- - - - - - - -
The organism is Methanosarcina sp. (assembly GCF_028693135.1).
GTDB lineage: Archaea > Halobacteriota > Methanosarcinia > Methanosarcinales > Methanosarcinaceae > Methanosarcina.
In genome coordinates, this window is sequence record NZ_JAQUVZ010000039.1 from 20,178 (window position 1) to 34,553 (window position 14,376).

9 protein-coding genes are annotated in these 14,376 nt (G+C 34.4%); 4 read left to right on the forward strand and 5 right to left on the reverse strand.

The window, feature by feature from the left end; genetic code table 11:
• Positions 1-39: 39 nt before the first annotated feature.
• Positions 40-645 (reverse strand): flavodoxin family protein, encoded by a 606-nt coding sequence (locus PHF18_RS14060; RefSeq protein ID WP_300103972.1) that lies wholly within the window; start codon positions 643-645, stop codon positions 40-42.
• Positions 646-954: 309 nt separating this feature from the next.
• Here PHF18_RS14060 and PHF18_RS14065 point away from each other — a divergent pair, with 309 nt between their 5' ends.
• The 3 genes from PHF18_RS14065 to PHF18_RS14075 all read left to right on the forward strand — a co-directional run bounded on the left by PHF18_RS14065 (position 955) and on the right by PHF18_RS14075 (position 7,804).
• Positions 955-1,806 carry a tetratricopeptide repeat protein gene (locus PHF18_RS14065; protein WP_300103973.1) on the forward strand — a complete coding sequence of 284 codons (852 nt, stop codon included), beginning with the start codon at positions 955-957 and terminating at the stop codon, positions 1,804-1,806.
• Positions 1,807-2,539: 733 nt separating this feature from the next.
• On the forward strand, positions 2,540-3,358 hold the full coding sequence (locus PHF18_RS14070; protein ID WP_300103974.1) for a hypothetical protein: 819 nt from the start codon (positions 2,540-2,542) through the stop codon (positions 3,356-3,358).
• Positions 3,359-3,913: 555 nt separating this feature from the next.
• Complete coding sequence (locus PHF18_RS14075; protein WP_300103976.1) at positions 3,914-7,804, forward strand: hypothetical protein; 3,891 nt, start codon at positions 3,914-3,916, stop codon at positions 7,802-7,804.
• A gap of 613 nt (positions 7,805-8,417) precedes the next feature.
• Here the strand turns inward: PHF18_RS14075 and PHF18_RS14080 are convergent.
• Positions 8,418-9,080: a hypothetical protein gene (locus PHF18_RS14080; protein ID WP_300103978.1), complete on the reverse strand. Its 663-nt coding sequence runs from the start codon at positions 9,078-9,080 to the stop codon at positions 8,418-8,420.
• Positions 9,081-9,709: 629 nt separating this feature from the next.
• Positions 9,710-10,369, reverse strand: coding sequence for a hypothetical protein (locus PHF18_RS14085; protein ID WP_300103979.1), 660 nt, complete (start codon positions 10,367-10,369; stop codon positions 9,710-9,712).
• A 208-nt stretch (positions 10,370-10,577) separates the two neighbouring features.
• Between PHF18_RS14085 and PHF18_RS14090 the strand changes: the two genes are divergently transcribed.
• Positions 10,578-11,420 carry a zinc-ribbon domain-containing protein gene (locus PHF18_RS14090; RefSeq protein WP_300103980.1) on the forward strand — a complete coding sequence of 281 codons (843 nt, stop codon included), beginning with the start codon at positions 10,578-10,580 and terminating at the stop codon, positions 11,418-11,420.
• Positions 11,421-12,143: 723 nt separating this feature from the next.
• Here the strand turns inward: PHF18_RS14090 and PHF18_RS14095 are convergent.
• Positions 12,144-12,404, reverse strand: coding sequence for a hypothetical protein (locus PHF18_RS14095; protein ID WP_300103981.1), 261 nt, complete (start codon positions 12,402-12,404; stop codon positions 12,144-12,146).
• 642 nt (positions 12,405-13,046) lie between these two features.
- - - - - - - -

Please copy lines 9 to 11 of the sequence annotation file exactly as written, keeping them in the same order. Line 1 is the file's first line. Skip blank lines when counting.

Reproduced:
• Here PHF18_RS14060 and PHF18_RS14065 point away from each other — a divergent pair, with 309 nt between their 5' ends.
• The 3 genes from PHF18_RS14065 to PHF18_RS14075 all read left to right on the forward strand — a co-directional run bounded on the left by PHF18_RS14065 (position 955) and on the right by PHF18_RS14075 (position 7,804).
• Positions 955-1,806 carry a tetratricopeptide repeat protein gene (locus PHF18_RS14065; protein WP_300103973.1) on the forward strand — a complete coding sequence of 284 codons (852 nt, stop codon included), beginning with the start codon at positions 955-957 and terminating at the stop codon, positions 1,804-1,806.